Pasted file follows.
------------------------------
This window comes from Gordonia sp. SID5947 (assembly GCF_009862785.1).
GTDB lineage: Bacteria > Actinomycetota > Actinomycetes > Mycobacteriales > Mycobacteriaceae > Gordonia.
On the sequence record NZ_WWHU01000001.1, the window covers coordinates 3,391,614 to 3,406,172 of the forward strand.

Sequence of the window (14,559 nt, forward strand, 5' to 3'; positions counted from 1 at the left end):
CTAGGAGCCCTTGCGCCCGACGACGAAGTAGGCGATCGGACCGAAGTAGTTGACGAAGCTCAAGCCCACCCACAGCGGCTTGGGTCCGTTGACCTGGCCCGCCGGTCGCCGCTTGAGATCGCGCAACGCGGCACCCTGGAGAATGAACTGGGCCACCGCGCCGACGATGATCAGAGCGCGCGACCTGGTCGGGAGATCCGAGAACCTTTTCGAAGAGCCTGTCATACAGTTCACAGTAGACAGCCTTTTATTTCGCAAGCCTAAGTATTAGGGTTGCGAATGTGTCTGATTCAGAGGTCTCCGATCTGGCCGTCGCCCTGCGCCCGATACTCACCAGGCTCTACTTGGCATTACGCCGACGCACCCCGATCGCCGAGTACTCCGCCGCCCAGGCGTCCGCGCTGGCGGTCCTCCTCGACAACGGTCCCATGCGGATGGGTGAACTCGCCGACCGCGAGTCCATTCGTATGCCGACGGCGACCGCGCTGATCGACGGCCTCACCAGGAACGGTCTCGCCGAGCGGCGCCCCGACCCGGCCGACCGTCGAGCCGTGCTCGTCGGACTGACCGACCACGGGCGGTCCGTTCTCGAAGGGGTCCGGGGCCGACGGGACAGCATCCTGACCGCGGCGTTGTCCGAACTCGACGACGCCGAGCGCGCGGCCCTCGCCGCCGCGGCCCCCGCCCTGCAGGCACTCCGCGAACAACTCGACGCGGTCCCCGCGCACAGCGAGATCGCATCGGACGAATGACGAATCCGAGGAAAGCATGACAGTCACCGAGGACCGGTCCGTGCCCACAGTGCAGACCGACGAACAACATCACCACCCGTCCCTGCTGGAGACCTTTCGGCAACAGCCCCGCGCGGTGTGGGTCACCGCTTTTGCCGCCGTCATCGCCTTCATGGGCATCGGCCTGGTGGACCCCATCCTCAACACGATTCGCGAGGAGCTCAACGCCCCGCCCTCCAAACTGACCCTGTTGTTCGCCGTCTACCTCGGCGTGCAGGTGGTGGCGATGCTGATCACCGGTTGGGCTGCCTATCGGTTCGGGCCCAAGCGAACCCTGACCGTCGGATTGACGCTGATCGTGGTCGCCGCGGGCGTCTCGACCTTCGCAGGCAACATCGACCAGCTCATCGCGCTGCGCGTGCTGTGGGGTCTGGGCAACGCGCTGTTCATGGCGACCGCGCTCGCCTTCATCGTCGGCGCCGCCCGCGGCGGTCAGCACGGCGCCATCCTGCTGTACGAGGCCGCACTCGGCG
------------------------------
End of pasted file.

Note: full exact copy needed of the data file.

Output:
This window comes from Gordonia sp. SID5947 (assembly GCF_009862785.1).
GTDB lineage: Bacteria > Actinomycetota > Actinomycetes > Mycobacteriales > Mycobacteriaceae > Gordonia.
On the sequence record NZ_WWHU01000001.1, the window covers coordinates 3,391,614 to 3,406,172 of the forward strand.

Sequence of the window (14,559 nt, forward strand, 5' to 3'; positions counted from 1 at the left end):
CTAGGAGCCCTTGCGCCCGACGACGAAGTAGGCGATCGGACCGAAGTAGTTGACGAAGCTCAAGCCCACCCACAGCGGCTTGGGTCCGTTGACCTGGCCCGCCGGTCGCCGCTTGAGATCGCGCAACGCGGCACCCTGGAGAATGAACTGGGCCACCGCGCCGACGATGATCAGAGCGCGCGACCTGGTCGGGAGATCCGAGAACCTTTTCGAAGAGCCTGTCATACAGTTCACAGTAGACAGCCTTTTATTTCGCAAGCCTAAGTATTAGGGTTGCGAATGTGTCTGATTCAGAGGTCTCCGATCTGGCCGTCGCCCTGCGCCCGATACTCACCAGGCTCTACTTGGCATTACGCCGACGCACCCCGATCGCCGAGTACTCCGCCGCCCAGGCGTCCGCGCTGGCGGTCCTCCTCGACAACGGTCCCATGCGGATGGGTGAACTCGCCGACCGCGAGTCCATTCGTATGCCGACGGCGACCGCGCTGATCGACGGCCTCACCAGGAACGGTCTCGCCGAGCGGCGCCCCGACCCGGCCGACCGTCGAGCCGTGCTCGTCGGACTGACCGACCACGGGCGGTCCGTTCTCGAAGGGGTCCGGGGCCGACGGGACAGCATCCTGACCGCGGCGTTGTCCGAACTCGACGACGCCGAGCGCGCGGCCCTCGCCGCCGCGGCCCCCGCCCTGCAGGCACTCCGCGAACAACTCGACGCGGTCCCCGCGCACAGCGAGATCGCATCGGACGAATGACGAATCCGAGGAAAGCATGACAGTCACCGAGGACCGGTCCGTGCCCACAGTGCAGACCGACGAACAACATCACCACCCGTCCCTGCTGGAGACCTTTCGGCAACAGCCCCGCGCGGTGTGGGTCACCGCTTTTGCCGCCGTCATCGCCTTCATGGGCATCGGCCTGGTGGACCCCATCCTCAACACGATTCGCGAGGAGCTCAACGCCCCGCCCTCCAAACTGACCCTGTTGTTCGCCGTCTACCTCGGCGTGCAGGTGGTGGCGATGCTGATCACCGGTTGGGCTGCCTATCGGTTCGGGCCCAAGCGAACCCTGACCGTCGGATTGACGCTGATCGTGGTCGCCGCGGGCGTCTCGACCTTCGCAGGCAACATCGACCAGCTCATCGCGCTGCGCGTGCTGTGGGGTCTGGGCAACGCGCTGTTCATGGCGACCGCGCTCGCCTTCATCGTCGGCGCCGCCCGCGGCGGTCAGCACGGCGCCATCCTGCTGTACGAGGCCGCACTCGGCG